|Christine with pouty face.|
Guess what? We're not that easily deterred.
After learning from the workers at the nearby Audubon Center that there was a viewing tower across the river (as in the Mississippi River), we were off. Welcome to Illinois!
Wait! There's a lock. With a museum. And TOURS.
|Lock on the Mississippi River at Alton, Illinois|
(or Altonill, as Siri calls it).
Bummer. A sign in the gift shop says the elevator's broken, so tours are limited to an auxiliary lock. Never mind.
Drive, drive, drive. There's the tower. Where's the turn? Oops, back there (slight navigation failure with a happy ending). Turn around up ahead and - hey! A museum! A Lewis and Clark museum!
|Christine and I sitting on the front porch of the|
replica of the cabin that Lewis and Clark might have
stayed in when they were preparing for their journey.
Back to the tower with a coupon courtesy of the nice volunteer in the museum. One dollar off for each of us for the $5 elevator ride (rather steep, no pun intended).
|Trouper that she is, Christine laid on her back|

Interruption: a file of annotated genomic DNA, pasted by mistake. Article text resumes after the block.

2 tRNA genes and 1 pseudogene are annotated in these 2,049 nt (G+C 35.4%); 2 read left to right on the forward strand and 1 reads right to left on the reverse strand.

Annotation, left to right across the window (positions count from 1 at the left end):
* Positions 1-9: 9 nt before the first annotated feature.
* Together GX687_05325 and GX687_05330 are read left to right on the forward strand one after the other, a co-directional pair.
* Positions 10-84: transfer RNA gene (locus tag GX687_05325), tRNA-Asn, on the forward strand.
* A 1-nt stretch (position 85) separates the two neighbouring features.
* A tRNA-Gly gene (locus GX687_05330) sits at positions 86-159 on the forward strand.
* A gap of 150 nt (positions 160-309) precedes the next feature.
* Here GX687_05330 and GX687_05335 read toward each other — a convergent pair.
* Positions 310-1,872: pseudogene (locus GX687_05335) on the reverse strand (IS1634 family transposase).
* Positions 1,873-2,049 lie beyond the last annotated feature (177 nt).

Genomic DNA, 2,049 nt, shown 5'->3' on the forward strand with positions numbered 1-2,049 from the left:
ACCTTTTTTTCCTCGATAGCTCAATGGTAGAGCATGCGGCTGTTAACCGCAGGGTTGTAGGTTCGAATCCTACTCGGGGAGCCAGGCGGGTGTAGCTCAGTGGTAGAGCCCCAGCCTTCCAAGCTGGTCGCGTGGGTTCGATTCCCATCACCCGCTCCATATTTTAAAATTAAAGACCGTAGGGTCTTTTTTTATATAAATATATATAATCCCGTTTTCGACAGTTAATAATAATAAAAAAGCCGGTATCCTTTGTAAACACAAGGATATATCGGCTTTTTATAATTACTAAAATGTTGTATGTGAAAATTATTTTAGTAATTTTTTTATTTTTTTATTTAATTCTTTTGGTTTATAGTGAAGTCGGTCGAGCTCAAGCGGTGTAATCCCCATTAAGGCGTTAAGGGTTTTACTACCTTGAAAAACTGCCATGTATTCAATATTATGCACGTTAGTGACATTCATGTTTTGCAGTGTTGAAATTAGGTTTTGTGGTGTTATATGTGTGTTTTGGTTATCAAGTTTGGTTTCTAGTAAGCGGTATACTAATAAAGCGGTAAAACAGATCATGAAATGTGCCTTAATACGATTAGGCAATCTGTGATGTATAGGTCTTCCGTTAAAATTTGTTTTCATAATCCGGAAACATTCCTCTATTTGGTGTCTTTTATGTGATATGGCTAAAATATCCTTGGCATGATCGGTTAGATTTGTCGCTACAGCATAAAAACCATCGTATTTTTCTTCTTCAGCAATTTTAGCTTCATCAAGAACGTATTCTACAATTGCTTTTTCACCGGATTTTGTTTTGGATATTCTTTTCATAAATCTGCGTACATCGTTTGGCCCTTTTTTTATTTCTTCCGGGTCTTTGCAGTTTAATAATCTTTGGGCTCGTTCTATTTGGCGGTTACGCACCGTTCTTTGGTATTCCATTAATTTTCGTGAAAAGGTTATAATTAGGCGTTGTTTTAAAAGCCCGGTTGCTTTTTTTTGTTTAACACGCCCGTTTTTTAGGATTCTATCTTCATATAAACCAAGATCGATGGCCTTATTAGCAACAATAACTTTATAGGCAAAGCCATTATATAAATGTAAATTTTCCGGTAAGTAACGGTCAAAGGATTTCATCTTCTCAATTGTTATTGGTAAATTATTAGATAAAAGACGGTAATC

on the sidewalk to get this shot. I would have
taken a picture of her doing it, but she
was using my phone for the pic.
Tower prices have gone up to six dollars.
|Yer lookin' at the gen-u-ine confluence of|
the Missouri and Mississippi Rivers.
|Getting the most out of our $5 ride to the top.|
We passed this place when we went to the lock. Turn in and let's check it out. It's a little creepy (although not as creepy as things to come).
|It's the National Great Rivers Research & Education Center.|
I looked it up. Nothing nefarious, although those pipes on
the right made me wonder if it was a front for Soylent Green.
The picture in the middle IS THE ACTUAL BUILDING.